United States District Court, W.D. North Carolina, Asheville Division
D. Whitney, Chief United States District Judge
MATTER is before the Court on an initial review of Petitioner
Billy Joe Walters' pro se Petition for Writ of Habeas
Corpus pursuant to 28 U.S.C. § 2254. (Doc. No. 1).
is a prisoner of the State of North Carolina who was
convicted by a Burke County Superior Court jury of
first-degree murder under the felony-murder rule, with common
law robbery as the underlying offense. Common law robbery was
presented to the jury as a lesser included offense of robbery
with a dangerous weapon. The trial court sentenced Petitioner
to life imprisonment without the possibility of parole.
Judgment was entered on July 7, 1999. (Order Dismiss'g
MAR 15, Doc. No. 1.)
direct appeal, the North Carolina Court of Appeals found no
error in Petitioner's trial or sentencing. State v.
Walters, 550 S.E.2d 279 ( N.C. Ct. App. 2001)
(unpublished). The North Carolina Supreme Court denied his
petition for discretionary review on October 3, 2002.
State v. Walters, 571 S.E.2d 213 ( N.C. 2002) (Mem).
filed a Motion for Appropriate Relief (“MAR”) in
Burke County Superior Court on January 22, 2015. (Order
Dismiss'g MAR 15.) It was denied on the merits on April
30, 2015. (Order Dismiss'g MAR 18.) His petition for writ
of certiorari seeking review of the Order dismissing his MAR
was denied by the North Carolina Court of Appeals on June 24,
2015. (Order Den. Cert. Pet. 41, Doc. No. 1.)
filed the instant § 2254 habeas Petition on February 10,
2017 when he signed and placed it in the prison mail system.
(Pet. 14, Doc. No. 1.) He raises the following claims: the
armed robbery indictment was defective; the trial court erred
in sentencing him based on a defective indictment; the trial
court erred in denying his MAR; trial counsel was ineffective
for failing to present available evidence that would have
corroborated Petitioner's testimony; and appellate
counsel was ineffective for refusing to raise the ineffective
assistance of trial counsel claim on appeal.
STANDARD OF REVIEW
Court is guided by Rule 4 of the Rules Governing Section 2254
Cases in the United States District Courts, which directs
district courts to dismiss habeas petitions when it plainly
appears from the petition and any attached exhibits that the
petitioner is not entitled to relief. Rule 4, 28 U.S.C.A.
foll. § 2254. In conducting its review under Rule 4, the
court “has the power to raise affirmative defenses sua
sponte, ” including a statute of limitations defense
under 28 U.S.C. § 2244(d). Hill v. Braxton, 277
F.3d 701, 706 (4th Cir. 2002). The court may dismiss a
petition as untimely under Rule 4, however, only if it is
clear that the petition is untimely, and the petitioner had
notice of the statute of limitations and addressed the issue.
Id. at 706-707.
Antiterrorism and Effective Death Penalty Act of 1996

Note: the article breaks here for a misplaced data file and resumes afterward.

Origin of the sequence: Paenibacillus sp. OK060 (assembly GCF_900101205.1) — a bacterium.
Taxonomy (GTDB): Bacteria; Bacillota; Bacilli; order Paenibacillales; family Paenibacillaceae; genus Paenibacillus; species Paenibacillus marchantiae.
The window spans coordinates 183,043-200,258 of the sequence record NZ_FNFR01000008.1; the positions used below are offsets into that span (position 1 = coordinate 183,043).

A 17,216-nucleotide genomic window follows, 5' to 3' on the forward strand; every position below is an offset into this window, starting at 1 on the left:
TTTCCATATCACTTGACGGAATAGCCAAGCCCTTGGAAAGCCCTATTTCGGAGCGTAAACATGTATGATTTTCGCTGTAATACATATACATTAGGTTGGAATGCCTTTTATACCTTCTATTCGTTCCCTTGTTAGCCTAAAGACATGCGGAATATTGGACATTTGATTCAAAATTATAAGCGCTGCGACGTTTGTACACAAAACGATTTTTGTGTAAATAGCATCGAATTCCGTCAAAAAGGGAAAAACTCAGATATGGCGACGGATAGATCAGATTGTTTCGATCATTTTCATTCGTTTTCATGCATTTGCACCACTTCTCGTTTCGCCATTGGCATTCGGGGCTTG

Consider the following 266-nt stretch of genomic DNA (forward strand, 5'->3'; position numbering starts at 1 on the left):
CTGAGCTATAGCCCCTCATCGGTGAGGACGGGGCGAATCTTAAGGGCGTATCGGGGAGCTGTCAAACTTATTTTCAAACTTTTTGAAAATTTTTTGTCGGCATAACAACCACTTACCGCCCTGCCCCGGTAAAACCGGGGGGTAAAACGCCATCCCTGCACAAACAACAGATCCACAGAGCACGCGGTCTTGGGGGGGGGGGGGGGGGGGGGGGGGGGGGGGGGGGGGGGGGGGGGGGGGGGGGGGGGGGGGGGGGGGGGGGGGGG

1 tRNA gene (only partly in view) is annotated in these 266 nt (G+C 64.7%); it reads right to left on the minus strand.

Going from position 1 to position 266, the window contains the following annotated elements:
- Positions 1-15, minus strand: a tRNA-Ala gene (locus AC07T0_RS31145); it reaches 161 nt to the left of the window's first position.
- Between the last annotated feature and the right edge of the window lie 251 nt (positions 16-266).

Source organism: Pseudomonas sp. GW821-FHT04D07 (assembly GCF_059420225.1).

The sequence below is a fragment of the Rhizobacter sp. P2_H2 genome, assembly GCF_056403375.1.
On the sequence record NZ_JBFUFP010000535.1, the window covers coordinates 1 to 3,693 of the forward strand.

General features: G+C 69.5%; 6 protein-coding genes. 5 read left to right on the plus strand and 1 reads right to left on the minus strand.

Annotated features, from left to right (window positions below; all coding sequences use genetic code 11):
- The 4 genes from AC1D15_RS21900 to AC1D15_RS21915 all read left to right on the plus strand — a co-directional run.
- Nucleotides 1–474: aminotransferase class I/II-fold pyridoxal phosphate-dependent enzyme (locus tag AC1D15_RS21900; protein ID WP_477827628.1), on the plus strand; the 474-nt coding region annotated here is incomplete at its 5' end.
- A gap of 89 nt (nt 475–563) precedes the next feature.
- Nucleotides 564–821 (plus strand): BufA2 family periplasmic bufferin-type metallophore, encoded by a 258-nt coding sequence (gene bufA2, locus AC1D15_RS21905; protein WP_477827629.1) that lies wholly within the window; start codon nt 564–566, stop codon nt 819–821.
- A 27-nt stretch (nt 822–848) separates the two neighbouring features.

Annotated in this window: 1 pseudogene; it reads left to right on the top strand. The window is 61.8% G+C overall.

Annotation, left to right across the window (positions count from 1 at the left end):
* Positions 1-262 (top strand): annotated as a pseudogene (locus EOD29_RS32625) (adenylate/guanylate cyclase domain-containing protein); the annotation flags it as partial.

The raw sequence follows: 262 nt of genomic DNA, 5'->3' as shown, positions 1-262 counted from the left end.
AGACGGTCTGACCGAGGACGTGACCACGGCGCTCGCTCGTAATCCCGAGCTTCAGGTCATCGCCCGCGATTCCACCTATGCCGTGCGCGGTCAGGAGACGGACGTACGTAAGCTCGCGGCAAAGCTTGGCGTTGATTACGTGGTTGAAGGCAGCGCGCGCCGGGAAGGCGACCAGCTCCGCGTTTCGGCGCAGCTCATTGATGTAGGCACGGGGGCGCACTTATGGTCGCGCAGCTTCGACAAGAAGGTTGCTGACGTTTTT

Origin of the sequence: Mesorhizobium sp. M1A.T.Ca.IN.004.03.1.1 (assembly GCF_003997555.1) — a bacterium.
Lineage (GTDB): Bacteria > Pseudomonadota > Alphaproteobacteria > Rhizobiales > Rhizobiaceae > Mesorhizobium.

provides a statute of limitations for § 2254 petitions
by a person in custody pursuant to a state court judgment. 28
U.S.C. § 2244(d)(1). The petition must be filed within
one year of “the date on which the judgment became
final by the conclusion of direct review or the expiration of
the time for seeking such review.” §
2244(d)(1)(A). The limitations period is tolled during
the pendency of a properly filed state post-conviction
action. § 2244(d)(2).
conviction became final on or about January 2, 2003, 90 days
after the North Carolina Supreme Court denied his petition
for discretionary review, and the time for Petitioner to file
a petition for writ of certiorari in the United States
Supreme Court expired. Clay v. U.S., 537 U.S. 522, 527
(2003); Sup. Ct. R. 13.1 (setting 90-day time limit for
filing a petition for writ of certiorari). The statute of
limitations then ran for 365 until it fully expired on or
about January 2, 2004. None of Petitioner's filings in
the state courts after that date served to resurrect or
restart the federal statute of limitations. See Minter v.
Beck, 230 F.3d 663, 665-66 (4th Cir. 2000) (recognizing
that state applications for collateral review cannot revive
an already expired federal limitations period). Therefore,
absent equitable tolling, the § 2254 Petition is
untimely. See § 2244(d)(1)(A).
tolling of a habeas petition is available only when the
petitioner demonstrates “(1) that he has been pursuing
his rights diligently, and (2) that some extraordinary
circumstance stood in his way and prevented timely
filing.” Holland v. Florida, 560 U.S. 631, 649
(2010) (internal quotation marks omitted). Under Fourth
Circuit precedent, equitable tolling is appropriate in those
“rare instances where-due to circumstances external to
the party's own conduct-it would be unconscionable to
enforce the limitation period against the party and gross
injustice would result.” Rouse v. Lee, 339
F.3d 238, 246 (4th Cir. 2003) (en banc) (quoting Harris
v. Hutchinson, 209 F.3d 325, 330 (4th Cir. 2000))
(internal quotation marks omitted).
acknowledges that the instant Petition was not filed within a
year of his conviction becoming final, but states that it has
taken several years to obtain parts of his discovery and that
he still has not been provided his complete file. (Pet. 13
¶ 18.) Petitioner fails to articulate how these facts
prevented him from filing a federal habeas Petition for more
than 14 years. For example, he states that his appellate
attorney refused his request to ...